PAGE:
Now that they are backed up by solid scientific evidence, those old adages concerning the foundations of good health – a good night’s sleep and a healthy diet – are returning to the forefront in modern health thinking. With that in mind, it should come as no surprise to learn that numerous studies have linked diet to sleep quality. There is a growing body of evidence indicating that what you eat can impact the quality of your sleep. But what are the best foods for sleep? Choosing your foods wisely can help you to improve your sleep, making an important contribution to better overall health and well-being.
Go High Protein
A 2020 review of 19 studies found that diets that were higher in protein and lower in carbohydrates and fats were associated with better sleep quality. A 2016 study offered similar results, finding that people that ate more protein and fiber and less saturated fat, sugar and carbohydrates enjoyed better sleep and spent more of their sleeping time in restorative deep sleep than did people eating a less healthy diet.
Eating high protein foods like poultry, fish, eggs, nuts, broccoli and spinach can help increase feelings of satiety and are rich in nutrients that promote good sleep. Protein foods, such as turkey, eggs and milk, provide an amino acid essential to good sleep, tryptophan, which is used in the production of the hormone melatonin.
While the hormone melatonin performs many functions within the body, it is most commonly known for its role in promoting good sleep. There are a variety of foods that have melatonin or provide nutrients that promote melatonin production. These are firmly among the best foods for sleep. Milk, as do many melatonin containing foods, falls into both categories, offering both melatonin and nutrients that promote melatonin production in the body.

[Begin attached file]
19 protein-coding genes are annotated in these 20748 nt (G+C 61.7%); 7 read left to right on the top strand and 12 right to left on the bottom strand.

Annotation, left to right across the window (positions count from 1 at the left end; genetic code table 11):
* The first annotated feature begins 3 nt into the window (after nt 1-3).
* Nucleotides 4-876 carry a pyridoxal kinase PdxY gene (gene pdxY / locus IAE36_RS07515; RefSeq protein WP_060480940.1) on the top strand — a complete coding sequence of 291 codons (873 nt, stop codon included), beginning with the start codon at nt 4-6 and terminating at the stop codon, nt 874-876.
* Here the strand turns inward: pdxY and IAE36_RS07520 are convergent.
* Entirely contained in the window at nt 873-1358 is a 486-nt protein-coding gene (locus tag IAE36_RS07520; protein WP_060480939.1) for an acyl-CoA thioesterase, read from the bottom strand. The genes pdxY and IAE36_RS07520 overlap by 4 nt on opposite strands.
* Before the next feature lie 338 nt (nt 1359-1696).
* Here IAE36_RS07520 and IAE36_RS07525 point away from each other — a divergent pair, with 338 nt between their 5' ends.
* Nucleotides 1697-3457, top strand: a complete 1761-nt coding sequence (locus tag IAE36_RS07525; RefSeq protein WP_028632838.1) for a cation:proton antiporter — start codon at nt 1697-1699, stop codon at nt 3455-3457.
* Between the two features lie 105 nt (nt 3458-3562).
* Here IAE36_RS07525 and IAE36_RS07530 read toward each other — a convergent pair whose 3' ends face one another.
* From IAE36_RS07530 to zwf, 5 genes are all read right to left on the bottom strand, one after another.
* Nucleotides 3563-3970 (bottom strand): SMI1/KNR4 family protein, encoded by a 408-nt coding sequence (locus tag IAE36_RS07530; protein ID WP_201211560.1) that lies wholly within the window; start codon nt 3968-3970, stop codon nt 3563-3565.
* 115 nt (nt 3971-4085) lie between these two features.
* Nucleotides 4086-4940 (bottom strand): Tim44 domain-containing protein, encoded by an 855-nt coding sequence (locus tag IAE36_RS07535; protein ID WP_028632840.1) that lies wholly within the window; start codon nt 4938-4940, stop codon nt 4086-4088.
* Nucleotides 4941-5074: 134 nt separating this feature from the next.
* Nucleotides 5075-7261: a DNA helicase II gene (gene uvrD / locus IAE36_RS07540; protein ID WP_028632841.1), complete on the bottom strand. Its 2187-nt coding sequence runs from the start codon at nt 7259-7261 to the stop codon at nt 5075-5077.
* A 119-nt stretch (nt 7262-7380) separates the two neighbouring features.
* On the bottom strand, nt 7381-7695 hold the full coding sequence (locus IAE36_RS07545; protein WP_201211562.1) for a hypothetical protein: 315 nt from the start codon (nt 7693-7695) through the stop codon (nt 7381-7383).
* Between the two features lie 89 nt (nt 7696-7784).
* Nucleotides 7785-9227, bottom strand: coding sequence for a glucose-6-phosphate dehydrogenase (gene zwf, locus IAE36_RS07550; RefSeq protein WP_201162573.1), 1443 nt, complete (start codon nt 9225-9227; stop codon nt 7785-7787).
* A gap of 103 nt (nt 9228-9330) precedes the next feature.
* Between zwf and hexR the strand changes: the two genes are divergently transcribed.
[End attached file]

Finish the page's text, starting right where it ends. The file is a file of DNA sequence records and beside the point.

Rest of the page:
Because melatonin levels start to rise as daylight wanes and evening begins, increasing as it becomes darker, the milk from evening milked cows has more melatonin than the milk that comes from morning milking, though morning milk also has melatonin. Those with dairy cows or goats may want to set aside some of the evening milk to use for a nice cup of warm milk an hour or so before bed. Add a touch of honey and a splash of real vanilla for a special sleep-enhancing treat. Honey helps reduce the level of the alertness, promoting the neurotransmitter orexin in the brain, and aromatic vanilla can help you to relax.
An evening meal that includes fatty fish, such as salmon or tuna, and rice may help you to sleep better because both the fish and the rice have melatonin. Other foods rich in melatonin include tart cherries, mushrooms, bananas, oatmeal, corn and goji berries. Other than the goji berries and the tart cherries, each of those foods also has tryptophan, which is essential to melatonin production in the body. While the tart cherries don’t have tryptophan, they do have procyanidin, which enhances tryptophan availability in the body.
Employ Strategic Nutrition
Promote good sleep with targeted nutrition. Fatty fish also offers omega-3 fatty acids, vitamin D, vitamin B6 and magnesium. All of those nutrients have a role in promoting better sleep via aiding in melatonin production, serotonin release timing and, in the case of magnesium, muscle relaxation.
Interestingly, many people dealing with insomnia also have low levels of magnesium. Magnesium-rich foods include cashews, avocados, spinach, brown rice and bananas. Bananas are also a great source of potassium, another muscle-relaxing, good-sleep-promoting nutrient. Other good foods for potassium are potatoes, legumes, dark leafy greens and mushrooms.
Consume Natural Fiber
Eating a high fiber diet is associated with more deep, restorative sleep. Even just a single day of failing to eat enough fiber can have a negative impact on sleep quality, a shocking concept in light of the fact that a mere 7 percent of American adults eat enough fiber in their daily diet.
For better sleep and better overall health, include plenty of healthy, high-fiber foods in your diet via a variety of fresh fruits, vegetables and whole grains. Excellent sources of fiber include beans, nuts, berries, pears and whole grains, like oats and brown rice. Aim for 14 grams of fiber for every 1,000 calories you consume each day.
The Best Foods for Sleep Are Real Foods
Processed foods are bad for sleep quality and bad for your health. Eat real food instead. That’s where you’ll find the dietary melatonin, important amino acids, critical nutrients and healthy fiber you need to support sleep quality, including getting enough restorative deep sleep.
The Mediterranean Diet offers an excellent model of healthy, well balanced eating that promotes sleep quality and overall health and well-being. Another thing to keep in mind when planning a diet for better sleep is meal timing. For a more restful night, eat your evening meal about three hours before bedtime, so that the bulk of digestion has taken place before you’re settling in to go to sleep.